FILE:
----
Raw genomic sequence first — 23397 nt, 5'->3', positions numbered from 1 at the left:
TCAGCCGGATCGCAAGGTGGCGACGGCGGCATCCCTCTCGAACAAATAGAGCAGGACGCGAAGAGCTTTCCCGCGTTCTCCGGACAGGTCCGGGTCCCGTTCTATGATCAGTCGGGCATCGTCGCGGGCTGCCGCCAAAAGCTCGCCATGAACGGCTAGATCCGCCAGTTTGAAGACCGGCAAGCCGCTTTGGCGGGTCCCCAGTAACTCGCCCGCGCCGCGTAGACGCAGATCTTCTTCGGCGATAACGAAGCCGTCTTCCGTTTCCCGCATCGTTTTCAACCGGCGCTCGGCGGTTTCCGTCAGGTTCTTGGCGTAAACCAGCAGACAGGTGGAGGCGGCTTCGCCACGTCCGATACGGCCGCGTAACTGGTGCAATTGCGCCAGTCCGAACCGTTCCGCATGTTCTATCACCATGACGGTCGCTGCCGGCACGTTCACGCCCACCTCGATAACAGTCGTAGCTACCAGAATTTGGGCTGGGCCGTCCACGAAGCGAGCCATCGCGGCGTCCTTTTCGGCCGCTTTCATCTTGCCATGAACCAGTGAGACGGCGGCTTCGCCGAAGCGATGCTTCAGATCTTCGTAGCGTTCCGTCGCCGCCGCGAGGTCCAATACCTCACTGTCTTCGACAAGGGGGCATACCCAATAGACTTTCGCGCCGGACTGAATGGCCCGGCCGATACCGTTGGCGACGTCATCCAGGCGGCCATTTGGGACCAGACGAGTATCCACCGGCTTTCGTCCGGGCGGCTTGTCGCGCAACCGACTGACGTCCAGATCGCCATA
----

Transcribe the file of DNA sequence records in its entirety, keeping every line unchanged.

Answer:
Raw genomic sequence first — 23397 nt, 5'->3', positions numbered from 1 at the left:
TCAGCCGGATCGCAAGGTGGCGACGGCGGCATCCCTCTCGAACAAATAGAGCAGGACGCGAAGAGCTTTCCCGCGTTCTCCGGACAGGTCCGGGTCCCGTTCTATGATCAGTCGGGCATCGTCGCGGGCTGCCGCCAAAAGCTCGCCATGAACGGCTAGATCCGCCAGTTTGAAGACCGGCAAGCCGCTTTGGCGGGTCCCCAGTAACTCGCCCGCGCCGCGTAGACGCAGATCTTCTTCGGCGATAACGAAGCCGTCTTCCGTTTCCCGCATCGTTTTCAACCGGCGCTCGGCGGTTTCCGTCAGGTTCTTGGCGTAAACCAGCAGACAGGTGGAGGCGGCTTCGCCACGTCCGATACGGCCGCGTAACTGGTGCAATTGCGCCAGTCCGAACCGTTCCGCATGTTCTATCACCATGACGGTCGCTGCCGGCACGTTCACGCCCACCTCGATAACAGTCGTAGCTACCAGAATTTGGGCTGGGCCGTCCACGAAGCGAGCCATCGCGGCGTCCTTTTCGGCCGCTTTCATCTTGCCATGAACCAGTGAGACGGCGGCTTCGCCGAAGCGATGCTTCAGATCTTCGTAGCGTTCCGTCGCCGCCGCGAGGTCCAATACCTCACTGTCTTCGACAAGGGGGCATACCCAATAGACTTTCGCGCCGGACTGAATGGCCCGGCCGATACCGTTGGCGACGTCATCCAGGCGGCCATTTGGGACCAGACGAGTATCCACCGGCTTTCGTCCGGGCGGCTTGTCGCGCAACCGACTGACGTCCAGATCGCCATA